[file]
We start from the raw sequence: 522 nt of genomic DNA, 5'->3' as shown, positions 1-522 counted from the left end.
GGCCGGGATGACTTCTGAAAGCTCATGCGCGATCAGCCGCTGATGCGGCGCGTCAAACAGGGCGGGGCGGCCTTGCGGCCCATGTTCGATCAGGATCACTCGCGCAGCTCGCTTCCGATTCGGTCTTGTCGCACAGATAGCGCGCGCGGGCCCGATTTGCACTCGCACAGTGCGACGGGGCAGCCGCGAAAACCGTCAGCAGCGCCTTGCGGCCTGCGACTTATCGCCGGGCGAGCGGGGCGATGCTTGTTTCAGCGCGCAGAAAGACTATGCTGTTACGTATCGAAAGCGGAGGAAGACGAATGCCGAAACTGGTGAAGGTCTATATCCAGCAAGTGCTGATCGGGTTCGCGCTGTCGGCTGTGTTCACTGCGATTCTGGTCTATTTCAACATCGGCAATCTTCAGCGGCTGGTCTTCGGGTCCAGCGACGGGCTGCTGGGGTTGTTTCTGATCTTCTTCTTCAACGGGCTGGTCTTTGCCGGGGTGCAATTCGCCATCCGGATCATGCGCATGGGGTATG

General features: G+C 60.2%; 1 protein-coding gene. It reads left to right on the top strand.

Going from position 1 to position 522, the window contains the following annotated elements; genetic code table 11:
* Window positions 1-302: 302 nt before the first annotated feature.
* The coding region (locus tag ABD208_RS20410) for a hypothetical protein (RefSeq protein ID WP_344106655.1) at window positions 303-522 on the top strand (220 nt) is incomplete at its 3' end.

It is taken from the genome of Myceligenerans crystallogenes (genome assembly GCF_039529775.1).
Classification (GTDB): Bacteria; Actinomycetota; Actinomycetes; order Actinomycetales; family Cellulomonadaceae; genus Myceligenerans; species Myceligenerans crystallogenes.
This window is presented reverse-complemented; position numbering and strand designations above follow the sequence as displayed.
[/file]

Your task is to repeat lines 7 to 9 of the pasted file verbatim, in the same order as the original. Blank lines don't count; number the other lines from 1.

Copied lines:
It is taken from the genome of Myceligenerans crystallogenes (genome assembly GCF_039529775.1).
Classification (GTDB): Bacteria; Actinomycetota; Actinomycetes; order Actinomycetales; family Cellulomonadaceae; genus Myceligenerans; species Myceligenerans crystallogenes.
This window is presented reverse-complemented; position numbering and strand designations above follow the sequence as displayed.